With more than one-half of the state in public ownership, Oregon is fortunate to have millions of acres available for hunting game birds. Whether it is pursuing chukars on the Bureau of Land Management lands of the Owyhee or blue grouse in the Wallowa-Whitman National Forest, these federal lands, in conjunction with state wildlife areas and federal refuges provide abundant opportunities for the upland game bird hunter. Maps are always a public land hunter’s best friend. Both Bureau of Land Manangement (BLM) and U.S. Forest Service (USFS) have high quality ownership maps available from their offices. (Note: Just the U.S. Forest Service and Bureau of Land Management lands account for 50% land ownership in Oregon.)
The ODFW also manages wildlife areas, most of which offer some type of upland game bird hunting opportunity. In addition, many wildlife areas offer special hunting opportunities, such as accessible hunting blinds for persons with disabilities, youth hunting opportunities, and controlled hunts. See the special wildlife area regulations and opportunities in the Game Bird Regulations. Other state agencies that provide hunting access on some of their lands include the Department of State Lands and Oregon Parks and Recreation Department (OPRD). OPRD manages about 40 land parcels along the Willamette River that offer game bird hunting, however some of these lands are accessible only by boat. For more information see the Willamette River Recreation Guide.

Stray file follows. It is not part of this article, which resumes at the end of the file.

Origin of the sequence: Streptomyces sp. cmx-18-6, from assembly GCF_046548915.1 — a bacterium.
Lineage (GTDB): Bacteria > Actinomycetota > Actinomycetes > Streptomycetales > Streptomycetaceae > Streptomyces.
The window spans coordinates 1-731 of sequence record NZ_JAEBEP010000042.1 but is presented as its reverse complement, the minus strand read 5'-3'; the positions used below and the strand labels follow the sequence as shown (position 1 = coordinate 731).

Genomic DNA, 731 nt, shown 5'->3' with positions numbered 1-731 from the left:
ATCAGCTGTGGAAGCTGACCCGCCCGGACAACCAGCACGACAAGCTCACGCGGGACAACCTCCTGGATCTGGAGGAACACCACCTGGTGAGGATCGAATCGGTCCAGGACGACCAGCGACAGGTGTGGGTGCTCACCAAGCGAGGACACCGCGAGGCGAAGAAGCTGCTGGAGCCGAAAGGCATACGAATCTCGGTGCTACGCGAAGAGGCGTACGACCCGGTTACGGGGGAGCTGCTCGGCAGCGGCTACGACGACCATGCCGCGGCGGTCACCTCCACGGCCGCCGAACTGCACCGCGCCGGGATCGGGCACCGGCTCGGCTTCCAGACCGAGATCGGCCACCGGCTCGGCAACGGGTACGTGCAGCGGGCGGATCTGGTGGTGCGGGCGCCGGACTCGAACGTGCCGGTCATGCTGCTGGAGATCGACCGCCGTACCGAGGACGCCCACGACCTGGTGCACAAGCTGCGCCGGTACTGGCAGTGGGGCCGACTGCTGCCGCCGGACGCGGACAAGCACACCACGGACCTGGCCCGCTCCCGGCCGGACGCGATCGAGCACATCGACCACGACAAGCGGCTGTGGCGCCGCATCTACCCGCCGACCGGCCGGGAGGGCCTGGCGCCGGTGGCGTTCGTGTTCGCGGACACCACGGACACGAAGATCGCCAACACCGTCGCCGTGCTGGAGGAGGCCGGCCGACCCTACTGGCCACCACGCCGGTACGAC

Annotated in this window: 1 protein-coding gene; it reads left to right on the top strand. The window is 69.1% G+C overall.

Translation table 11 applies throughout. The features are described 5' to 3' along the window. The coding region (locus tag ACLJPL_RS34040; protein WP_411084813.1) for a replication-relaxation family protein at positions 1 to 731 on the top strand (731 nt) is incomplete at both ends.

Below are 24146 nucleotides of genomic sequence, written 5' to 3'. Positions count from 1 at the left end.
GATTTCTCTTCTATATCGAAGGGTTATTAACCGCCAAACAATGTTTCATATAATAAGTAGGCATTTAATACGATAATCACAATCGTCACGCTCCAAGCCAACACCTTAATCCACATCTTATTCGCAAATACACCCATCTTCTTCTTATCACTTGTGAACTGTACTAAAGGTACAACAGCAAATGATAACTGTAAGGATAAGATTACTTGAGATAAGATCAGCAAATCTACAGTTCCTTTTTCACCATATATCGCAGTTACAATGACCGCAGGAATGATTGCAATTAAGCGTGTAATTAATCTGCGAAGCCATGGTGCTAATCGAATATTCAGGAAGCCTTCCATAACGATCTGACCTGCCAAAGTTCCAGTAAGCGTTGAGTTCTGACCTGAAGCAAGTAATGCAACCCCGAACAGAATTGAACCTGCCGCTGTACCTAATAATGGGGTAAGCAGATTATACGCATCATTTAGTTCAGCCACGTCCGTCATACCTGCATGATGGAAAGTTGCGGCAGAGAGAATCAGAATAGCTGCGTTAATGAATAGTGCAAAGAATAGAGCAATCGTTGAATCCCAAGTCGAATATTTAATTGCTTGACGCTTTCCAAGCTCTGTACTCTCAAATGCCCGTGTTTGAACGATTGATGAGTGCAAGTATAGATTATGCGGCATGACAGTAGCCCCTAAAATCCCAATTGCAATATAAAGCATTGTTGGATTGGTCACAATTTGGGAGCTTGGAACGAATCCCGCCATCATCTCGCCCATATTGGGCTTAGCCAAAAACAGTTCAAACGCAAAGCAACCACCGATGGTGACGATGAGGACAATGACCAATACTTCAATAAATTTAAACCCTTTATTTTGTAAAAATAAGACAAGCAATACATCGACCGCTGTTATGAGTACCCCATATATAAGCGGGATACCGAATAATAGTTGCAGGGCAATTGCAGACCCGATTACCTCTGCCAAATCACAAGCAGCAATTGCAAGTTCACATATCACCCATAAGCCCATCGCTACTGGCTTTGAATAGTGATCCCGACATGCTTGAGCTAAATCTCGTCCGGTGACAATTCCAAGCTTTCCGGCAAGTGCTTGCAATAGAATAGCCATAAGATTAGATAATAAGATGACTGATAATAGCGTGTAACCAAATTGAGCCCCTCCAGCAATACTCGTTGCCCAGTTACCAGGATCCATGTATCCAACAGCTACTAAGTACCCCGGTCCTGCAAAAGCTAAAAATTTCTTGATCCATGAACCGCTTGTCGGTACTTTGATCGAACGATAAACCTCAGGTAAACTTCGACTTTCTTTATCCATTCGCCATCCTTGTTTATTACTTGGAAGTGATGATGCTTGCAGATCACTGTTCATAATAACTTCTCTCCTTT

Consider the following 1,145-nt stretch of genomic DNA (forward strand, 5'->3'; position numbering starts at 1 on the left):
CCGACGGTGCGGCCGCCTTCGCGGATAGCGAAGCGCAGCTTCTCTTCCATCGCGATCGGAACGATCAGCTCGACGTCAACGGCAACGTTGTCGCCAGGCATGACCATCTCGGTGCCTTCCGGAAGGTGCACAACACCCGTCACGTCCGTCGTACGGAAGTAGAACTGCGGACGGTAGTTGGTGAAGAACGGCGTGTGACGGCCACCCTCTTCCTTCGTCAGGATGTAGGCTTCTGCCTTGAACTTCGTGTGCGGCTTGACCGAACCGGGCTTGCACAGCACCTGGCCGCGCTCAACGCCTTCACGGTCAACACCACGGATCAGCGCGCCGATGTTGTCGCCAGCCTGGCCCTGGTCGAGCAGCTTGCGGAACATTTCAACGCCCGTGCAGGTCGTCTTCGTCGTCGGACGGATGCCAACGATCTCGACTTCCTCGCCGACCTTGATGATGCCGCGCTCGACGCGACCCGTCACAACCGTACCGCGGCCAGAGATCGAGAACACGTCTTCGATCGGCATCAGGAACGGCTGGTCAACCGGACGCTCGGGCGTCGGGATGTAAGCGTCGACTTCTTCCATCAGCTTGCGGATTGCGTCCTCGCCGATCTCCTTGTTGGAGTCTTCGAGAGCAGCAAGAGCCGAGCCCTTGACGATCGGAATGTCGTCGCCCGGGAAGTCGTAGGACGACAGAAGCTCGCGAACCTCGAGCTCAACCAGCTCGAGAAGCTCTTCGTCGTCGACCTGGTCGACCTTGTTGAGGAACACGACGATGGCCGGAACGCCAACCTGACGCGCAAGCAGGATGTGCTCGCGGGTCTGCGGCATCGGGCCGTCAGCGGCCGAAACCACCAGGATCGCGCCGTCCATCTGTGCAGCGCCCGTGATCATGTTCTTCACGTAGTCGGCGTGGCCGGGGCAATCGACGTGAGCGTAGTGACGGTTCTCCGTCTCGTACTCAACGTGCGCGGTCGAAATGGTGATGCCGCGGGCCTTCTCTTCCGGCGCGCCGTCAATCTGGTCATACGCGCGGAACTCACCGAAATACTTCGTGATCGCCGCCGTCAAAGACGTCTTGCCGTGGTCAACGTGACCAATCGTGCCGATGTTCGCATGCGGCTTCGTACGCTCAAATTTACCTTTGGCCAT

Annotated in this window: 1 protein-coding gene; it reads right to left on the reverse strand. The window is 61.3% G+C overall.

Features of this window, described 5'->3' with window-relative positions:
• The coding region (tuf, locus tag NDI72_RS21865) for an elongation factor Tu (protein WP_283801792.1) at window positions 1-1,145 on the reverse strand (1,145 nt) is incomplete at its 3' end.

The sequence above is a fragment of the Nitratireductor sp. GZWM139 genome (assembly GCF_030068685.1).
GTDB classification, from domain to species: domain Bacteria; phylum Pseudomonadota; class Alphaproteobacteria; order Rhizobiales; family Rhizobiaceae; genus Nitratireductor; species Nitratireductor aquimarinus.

Now several years old, the ODFW publication Game Bird Hunting in Oregon: A guide to Public Hunting Opportunities is still a useful tool for locating places to hunt. This book contains species descriptions and pictures, maps of all major wildlife areas, tips from wildlife biologists, harvest statistics, and more. There is fee for this publication with all proceeds benefiting game bird management programs.
The Oregon Department of Fish and Wildlife (ODFW) also works with private land-owners to encourage public access. Some of these private lands are enrolled in Regulated Hunt Areas (RHAs), Access and Habitat, and the Upland Cooperative Access Program (pdf).
Many of these private land access opportunities as well as public hunting opportunities can be found in the Columbia Basin. Access to other private lands may be obtained simply by asking. Many private landowners permit hunting. Should you gain access to private land, remember to respect the private landowners wishes, behave responsibly, pick up any litter, don’t drive in closed areas, leave gates as you found them, etc. Hunting responsibly and ethically will help all hunters maintain access to private lands.